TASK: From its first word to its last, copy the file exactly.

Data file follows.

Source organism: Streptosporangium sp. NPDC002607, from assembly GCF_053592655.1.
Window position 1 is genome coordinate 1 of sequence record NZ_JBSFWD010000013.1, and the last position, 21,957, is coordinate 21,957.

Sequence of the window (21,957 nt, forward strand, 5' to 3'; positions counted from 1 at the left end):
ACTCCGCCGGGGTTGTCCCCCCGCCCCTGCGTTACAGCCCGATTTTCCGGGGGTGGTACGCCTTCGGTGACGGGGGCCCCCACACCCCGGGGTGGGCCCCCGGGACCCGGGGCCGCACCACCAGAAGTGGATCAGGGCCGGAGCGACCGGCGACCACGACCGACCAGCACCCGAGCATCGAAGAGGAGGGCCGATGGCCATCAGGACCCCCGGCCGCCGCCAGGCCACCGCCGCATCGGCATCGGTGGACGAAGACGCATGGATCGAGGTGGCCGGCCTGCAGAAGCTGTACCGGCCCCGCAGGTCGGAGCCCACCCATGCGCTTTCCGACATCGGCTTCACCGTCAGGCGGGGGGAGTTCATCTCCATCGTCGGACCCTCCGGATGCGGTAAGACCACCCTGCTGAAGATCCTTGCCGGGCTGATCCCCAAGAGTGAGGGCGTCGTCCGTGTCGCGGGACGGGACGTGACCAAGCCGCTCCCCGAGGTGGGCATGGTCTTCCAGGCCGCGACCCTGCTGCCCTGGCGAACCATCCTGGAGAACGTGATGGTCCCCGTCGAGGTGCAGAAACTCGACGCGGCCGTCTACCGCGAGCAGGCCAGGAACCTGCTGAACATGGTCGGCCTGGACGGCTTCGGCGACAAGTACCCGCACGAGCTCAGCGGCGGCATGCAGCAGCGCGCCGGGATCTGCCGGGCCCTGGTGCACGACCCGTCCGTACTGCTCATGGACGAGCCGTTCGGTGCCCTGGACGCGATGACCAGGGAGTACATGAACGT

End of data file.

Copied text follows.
Source organism: Streptosporangium sp. NPDC002607, from assembly GCF_053592655.1.
Window position 1 is genome coordinate 1 of sequence record NZ_JBSFWD010000013.1, and the last position, 21,957, is coordinate 21,957.

Sequence of the window (21,957 nt, forward strand, 5' to 3'; positions counted from 1 at the left end):
ACTCCGCCGGGGTTGTCCCCCCGCCCCTGCGTTACAGCCCGATTTTCCGGGGGTGGTACGCCTTCGGTGACGGGGGCCCCCACACCCCGGGGTGGGCCCCCGGGACCCGGGGCCGCACCACCAGAAGTGGATCAGGGCCGGAGCGACCGGCGACCACGACCGACCAGCACCCGAGCATCGAAGAGGAGGGCCGATGGCCATCAGGACCCCCGGCCGCCGCCAGGCCACCGCCGCATCGGCATCGGTGGACGAAGACGCATGGATCGAGGTGGCCGGCCTGCAGAAGCTGTACCGGCCCCGCAGGTCGGAGCCCACCCATGCGCTTTCCGACATCGGCTTCACCGTCAGGCGGGGGGAGTTCATCTCCATCGTCGGACCCTCCGGATGCGGTAAGACCACCCTGCTGAAGATCCTTGCCGGGCTGATCCCCAAGAGTGAGGGCGTCGTCCGTGTCGCGGGACGGGACGTGACCAAGCCGCTCCCCGAGGTGGGCATGGTCTTCCAGGCCGCGACCCTGCTGCCCTGGCGAACCATCCTGGAGAACGTGATGGTCCCCGTCGAGGTGCAGAAACTCGACGCGGCCGTCTACCGCGAGCAGGCCAGGAACCTGCTGAACATGGTCGGCCTGGACGGCTTCGGCGACAAGTACCCGCACGAGCTCAGCGGCGGCATGCAGCAGCGCGCCGGGATCTGCCGGGCCCTGGTGCACGACCCGTCCGTACTGCTCATGGACGAGCCGTTCGGTGCCCTGGACGCGATGACCAGGGAGTACATGAACGT